From Publishers Weekly
In this book of collected television criticism, Siegel channel surfs and rides every wave, and no genre of programming escapes his analysis. Siegel, a senior editor at the New Republic
, plumbs game shows, reality programming, cartoons, sitcoms, miniseries and iconic personalities with equitable rigor and flare. Above all, this collection showcases Siegel's talent as a semiotician, as he unmasks and dismantles the value systems at work behind popular shows. Siegel proclaims that the television critic's job is not really to pass judgment at all. It's merely to announce a new reference point. Luckily, the author rarely adheres to his own rule. While Siegel announces cultural referents aplenty, amid discussion of Baudrillard's Simulacra, the post 9/11 Irony Controversy, the Frankfurt school of criticism and the august status of contemporary fiction, perhaps his greatest strength as a critic is his ability to tell what's good from what's bad. There are as many surprising victors as there are victims. Siegel stands firm that Jon Stewart's comedy is poisoning politics and the work of Ken Burns brings Caucasian condescension to a new low, while Friends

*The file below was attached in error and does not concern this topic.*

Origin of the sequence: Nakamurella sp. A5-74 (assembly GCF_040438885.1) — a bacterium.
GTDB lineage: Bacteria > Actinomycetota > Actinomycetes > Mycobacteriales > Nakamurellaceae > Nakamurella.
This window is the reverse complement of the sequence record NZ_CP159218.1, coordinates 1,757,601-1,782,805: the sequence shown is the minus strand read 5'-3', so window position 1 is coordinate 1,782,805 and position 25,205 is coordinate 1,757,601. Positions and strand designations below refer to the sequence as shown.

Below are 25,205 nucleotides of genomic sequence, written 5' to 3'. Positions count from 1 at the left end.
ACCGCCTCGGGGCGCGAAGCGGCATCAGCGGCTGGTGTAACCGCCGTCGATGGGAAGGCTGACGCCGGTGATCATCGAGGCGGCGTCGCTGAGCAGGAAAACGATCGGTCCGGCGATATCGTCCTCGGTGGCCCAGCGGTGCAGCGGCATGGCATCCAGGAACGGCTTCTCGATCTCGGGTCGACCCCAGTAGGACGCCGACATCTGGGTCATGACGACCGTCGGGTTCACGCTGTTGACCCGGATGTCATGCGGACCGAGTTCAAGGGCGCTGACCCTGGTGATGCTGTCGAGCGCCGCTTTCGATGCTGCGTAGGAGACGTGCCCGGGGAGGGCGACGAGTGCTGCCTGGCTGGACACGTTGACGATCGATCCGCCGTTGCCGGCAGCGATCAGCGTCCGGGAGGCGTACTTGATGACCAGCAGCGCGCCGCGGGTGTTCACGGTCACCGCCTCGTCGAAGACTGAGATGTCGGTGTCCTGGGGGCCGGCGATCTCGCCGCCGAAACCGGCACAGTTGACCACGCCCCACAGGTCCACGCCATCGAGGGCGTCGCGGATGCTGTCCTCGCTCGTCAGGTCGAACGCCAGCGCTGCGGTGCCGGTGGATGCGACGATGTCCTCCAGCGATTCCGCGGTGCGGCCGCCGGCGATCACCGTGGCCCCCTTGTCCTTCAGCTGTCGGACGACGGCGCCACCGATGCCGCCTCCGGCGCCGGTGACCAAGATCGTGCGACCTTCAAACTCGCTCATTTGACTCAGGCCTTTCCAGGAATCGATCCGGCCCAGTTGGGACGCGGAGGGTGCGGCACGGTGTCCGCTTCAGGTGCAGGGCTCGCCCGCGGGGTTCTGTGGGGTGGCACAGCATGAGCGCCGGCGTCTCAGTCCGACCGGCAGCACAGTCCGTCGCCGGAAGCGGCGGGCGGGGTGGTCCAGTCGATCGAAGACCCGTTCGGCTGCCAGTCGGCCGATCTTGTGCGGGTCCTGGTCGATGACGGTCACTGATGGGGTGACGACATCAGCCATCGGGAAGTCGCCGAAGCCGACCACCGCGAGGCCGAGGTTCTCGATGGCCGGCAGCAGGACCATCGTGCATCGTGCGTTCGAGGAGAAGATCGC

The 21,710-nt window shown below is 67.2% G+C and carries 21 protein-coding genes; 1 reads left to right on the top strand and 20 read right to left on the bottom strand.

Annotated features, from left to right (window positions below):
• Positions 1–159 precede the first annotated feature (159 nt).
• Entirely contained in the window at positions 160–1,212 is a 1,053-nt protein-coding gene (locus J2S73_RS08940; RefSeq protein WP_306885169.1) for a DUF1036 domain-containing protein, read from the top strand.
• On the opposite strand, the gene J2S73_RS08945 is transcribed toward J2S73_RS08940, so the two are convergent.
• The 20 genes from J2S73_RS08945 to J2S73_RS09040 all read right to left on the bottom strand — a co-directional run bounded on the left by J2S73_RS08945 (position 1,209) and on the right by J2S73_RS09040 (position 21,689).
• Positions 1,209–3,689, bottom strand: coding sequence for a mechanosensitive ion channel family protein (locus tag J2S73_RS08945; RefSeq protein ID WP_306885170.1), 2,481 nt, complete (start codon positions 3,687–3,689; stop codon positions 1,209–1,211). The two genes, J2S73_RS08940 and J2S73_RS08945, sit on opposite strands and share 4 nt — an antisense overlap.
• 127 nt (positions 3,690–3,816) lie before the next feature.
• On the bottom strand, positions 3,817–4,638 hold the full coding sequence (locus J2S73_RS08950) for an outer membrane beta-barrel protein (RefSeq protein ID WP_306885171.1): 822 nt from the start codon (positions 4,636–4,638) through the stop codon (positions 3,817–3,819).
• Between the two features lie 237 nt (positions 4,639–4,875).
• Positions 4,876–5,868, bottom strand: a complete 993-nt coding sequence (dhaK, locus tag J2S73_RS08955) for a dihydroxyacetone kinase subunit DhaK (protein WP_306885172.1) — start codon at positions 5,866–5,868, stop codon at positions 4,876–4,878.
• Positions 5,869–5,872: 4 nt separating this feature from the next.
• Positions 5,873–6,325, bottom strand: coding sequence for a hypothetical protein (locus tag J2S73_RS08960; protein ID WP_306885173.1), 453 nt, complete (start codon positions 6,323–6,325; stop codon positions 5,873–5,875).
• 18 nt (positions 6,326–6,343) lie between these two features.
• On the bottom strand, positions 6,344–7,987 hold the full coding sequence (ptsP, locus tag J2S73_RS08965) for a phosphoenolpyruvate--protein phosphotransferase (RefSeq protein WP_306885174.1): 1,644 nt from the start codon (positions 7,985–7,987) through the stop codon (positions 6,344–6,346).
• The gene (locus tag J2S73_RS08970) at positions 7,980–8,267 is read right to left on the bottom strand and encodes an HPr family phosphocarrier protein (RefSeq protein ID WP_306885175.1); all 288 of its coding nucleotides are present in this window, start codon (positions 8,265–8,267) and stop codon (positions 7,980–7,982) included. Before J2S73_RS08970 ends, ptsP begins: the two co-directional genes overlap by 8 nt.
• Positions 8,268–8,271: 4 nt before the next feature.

has lent dignity to ordinary experience. One of Siegel's favorite modes, as well as one of his favorite words, is deconstruction. Thankfully, Siegel deconstructs as a means to an end: to discern quality programming from drivel. (July)
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Why are we so fascinated with television, and how does the medium manage to reflect or deflect American culture? New Republic television critic Siegel offers a collection of essays and reviews on television fare from cop shows to sitcoms, cartoons to reality shows, as well as topical categories of race, religion, war, and politics. Siegel likens the allure of cop shows to the fascination the ancient Greeks had for the gods, as we watch police struggle with good and evil in themselves and the perpetrators. Tracing the social and political changes that moved the cop-show genre from Dragnet to Kojak to NYPD Blue, Siegel sees in the television portrayal of police the "consummation of the American promise of radical individualism." Putting myriad television shows into broader social and political context, he explores Lost as a reflection of the American obsession with secrecy, the move away from portrayals of geniuses as misfits who suffer for their talent to the appealing geniuses of Numb3rs, and the "medical porn" offered by CSI. A fascinating look at American culture and its most ubiquitous medium. Bush, Vanessa